Friday, November 20, 2009

(4) Encountering Teilhard

Moving into Teilhard's ideas about tangential energy vis-a-vis
radial energy seemed somewhat strange. Though Teilhard's
science had become somewhat antiquated over time, his ideas
about Cosmogenesis--even about consciousness rising forth
out of complexity--made sense. In today's cosmology we have
become far more aware that our universe, indeed the Earth,
is a gigantic Complex System consisting of an infinitude of
complex systems. But when Teilhard declares that "all energy
is psychic in nature," he had crossed the border into speculation!

He notes that Energy is "divided into two distinct components:
a tangential energy, which links the element with all others of the
same order...and a radial energy which draws it towards ever
great complexity and centricity--in other words forwards."

At this point my scientifically-trained mind bulked. On the
other hand, as a trainee in theology, I had to admit that Teilhard
most certainly presented an adventurous approach when it came
to the idea of a Godhead. Fortunately I did not allow myself to
become conflicted when it came to modern cosmology and
theological theory.

I decided to follow the flow of Teilhard's thought, accepting
that the good Jesuit was trying to provide a more contemporary
context in which to place his archaic faith system. So I continued
to plow through Teilhard as he unabashedly submitted that the
"essence of the real...could well be represented by the 'interiority'
contained by the universe at a given moment."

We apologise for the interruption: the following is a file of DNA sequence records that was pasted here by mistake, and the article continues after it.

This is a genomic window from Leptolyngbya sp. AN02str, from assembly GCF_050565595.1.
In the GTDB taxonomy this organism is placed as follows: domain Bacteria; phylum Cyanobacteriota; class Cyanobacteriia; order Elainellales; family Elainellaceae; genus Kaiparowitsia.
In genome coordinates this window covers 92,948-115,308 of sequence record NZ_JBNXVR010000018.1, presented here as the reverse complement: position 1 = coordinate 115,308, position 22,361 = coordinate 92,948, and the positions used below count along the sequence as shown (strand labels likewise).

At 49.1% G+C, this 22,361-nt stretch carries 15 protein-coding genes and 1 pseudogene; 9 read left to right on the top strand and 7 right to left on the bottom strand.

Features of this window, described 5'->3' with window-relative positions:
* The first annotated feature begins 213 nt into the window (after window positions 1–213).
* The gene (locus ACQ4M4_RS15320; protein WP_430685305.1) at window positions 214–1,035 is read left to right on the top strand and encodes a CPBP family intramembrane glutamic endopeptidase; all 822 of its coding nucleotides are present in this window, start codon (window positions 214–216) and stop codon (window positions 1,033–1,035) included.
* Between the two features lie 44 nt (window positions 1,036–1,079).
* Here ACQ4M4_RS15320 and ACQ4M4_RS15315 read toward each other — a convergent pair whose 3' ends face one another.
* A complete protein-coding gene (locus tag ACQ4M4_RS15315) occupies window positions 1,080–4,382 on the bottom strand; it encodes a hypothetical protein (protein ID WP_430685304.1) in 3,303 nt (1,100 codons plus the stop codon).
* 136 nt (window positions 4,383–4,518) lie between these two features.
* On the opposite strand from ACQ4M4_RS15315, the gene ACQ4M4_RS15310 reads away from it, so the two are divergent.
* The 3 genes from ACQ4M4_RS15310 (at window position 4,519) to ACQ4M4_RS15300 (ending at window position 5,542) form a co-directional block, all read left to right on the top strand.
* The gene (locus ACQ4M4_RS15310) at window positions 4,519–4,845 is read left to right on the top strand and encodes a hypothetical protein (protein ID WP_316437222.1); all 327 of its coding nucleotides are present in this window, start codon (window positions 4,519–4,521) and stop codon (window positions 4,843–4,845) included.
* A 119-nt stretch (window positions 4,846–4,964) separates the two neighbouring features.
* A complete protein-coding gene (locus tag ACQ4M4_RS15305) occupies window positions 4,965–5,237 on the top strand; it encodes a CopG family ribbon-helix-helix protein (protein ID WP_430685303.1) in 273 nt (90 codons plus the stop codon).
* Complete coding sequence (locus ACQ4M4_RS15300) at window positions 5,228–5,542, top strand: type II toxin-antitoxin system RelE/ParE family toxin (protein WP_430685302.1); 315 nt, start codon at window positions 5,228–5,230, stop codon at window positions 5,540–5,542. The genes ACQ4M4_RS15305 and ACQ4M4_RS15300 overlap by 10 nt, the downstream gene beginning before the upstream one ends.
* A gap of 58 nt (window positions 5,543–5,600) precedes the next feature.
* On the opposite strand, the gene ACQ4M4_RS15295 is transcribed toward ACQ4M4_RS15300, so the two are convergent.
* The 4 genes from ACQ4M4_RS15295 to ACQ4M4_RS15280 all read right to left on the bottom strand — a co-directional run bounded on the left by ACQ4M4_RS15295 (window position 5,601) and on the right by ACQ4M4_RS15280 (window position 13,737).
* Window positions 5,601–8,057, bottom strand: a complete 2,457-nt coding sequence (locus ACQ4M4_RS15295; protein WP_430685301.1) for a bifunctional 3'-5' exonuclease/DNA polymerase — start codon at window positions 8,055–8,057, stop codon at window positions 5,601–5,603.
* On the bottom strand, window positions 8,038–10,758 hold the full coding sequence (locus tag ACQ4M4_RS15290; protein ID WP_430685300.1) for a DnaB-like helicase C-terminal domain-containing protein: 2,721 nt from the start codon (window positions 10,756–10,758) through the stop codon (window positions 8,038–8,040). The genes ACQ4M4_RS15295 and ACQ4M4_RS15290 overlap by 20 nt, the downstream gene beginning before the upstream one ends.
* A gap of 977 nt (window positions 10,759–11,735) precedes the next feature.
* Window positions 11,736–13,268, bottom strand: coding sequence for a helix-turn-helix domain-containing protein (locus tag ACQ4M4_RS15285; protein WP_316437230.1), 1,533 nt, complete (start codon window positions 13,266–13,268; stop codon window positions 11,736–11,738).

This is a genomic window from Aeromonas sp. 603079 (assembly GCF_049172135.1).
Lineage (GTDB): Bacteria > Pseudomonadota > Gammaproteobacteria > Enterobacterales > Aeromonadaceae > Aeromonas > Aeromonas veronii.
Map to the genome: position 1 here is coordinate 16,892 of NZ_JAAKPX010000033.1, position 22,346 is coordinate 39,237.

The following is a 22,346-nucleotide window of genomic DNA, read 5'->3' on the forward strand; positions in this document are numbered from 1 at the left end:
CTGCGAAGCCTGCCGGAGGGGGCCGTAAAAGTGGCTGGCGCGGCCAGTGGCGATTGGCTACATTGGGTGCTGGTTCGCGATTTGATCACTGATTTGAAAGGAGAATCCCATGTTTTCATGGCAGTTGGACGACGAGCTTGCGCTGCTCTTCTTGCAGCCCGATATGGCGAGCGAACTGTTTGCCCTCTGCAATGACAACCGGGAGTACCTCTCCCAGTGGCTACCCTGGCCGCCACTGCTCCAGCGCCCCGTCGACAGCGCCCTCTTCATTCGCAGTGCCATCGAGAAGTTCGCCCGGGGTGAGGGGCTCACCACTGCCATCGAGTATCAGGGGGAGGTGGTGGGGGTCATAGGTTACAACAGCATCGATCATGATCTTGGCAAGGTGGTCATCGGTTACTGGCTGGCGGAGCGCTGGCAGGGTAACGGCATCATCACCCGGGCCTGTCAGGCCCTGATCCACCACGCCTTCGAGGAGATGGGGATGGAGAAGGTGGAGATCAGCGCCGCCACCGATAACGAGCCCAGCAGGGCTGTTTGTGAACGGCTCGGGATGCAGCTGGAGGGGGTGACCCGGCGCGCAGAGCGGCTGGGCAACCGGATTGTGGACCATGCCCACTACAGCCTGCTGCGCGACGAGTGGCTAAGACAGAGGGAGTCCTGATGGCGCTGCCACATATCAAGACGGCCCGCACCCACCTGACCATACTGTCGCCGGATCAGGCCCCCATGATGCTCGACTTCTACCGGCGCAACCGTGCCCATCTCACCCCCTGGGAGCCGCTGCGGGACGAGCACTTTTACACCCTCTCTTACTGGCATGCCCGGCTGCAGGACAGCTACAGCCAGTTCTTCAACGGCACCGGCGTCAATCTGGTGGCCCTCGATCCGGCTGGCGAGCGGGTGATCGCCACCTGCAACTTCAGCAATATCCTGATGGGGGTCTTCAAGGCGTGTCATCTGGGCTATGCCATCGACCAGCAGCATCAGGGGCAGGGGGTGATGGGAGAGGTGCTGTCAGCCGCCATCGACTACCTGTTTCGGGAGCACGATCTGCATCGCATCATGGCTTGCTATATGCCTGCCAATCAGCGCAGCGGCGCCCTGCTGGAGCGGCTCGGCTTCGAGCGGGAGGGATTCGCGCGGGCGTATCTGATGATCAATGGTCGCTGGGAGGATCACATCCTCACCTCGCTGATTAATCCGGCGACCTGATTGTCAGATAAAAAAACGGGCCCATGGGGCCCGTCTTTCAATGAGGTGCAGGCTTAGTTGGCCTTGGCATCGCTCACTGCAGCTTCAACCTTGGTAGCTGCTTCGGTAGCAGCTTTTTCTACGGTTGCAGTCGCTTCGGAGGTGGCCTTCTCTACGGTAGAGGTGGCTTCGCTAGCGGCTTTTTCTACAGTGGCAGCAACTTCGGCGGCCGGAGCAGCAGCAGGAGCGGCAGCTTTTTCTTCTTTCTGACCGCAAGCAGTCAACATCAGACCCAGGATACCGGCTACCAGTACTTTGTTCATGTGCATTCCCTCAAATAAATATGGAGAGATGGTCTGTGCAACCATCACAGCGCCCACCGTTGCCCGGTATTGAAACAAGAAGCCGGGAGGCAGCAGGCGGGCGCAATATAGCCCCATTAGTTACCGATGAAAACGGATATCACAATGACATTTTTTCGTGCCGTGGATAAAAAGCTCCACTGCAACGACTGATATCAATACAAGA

Teilhard's radial energy was his way of arriving at the crux of
his universal "Within." For him there was an inner lining
juxta-positioned with the outer universe--and he felt that what
he deemed as mechanical energies (or tangential), that they
were driven by the Within (radial energy). As Teilhard put:
" The impetus of the world, glimpsed in the great drive of
consciousness, can only have its ultimate source in some *inner*
principle, which alone could explain its irreversible advance
towards higher psychisms."

His old-fashioned language sometimes nearly drove me up a
wall; but once I began better to understand his expressions,
I was more able to grasp Teilhard's thinking. For example, he
believed that the "universe is a collector and conservator..of
persons." Upon death he believed that "souls' break away,
carrying upwards their incommunicable load of consciousness"
unto that Cosmic Center, the Godhead he called OMEGA.

Continuing, Teilhard referred to Such as the "Omega Point."
Again declaring that "there can only be one possible point of
definitive emersion--that point at which, under the synthesizing
action of personalizing union, the Noosphere...will reach collectively
its point of convergence--at the end of the world."

Embroidered all through Teilhard's thought, he consistently put
that OMEGA was the Cosmic Christ, who was drawing forward
the world through evolution unto a final magnificent completion.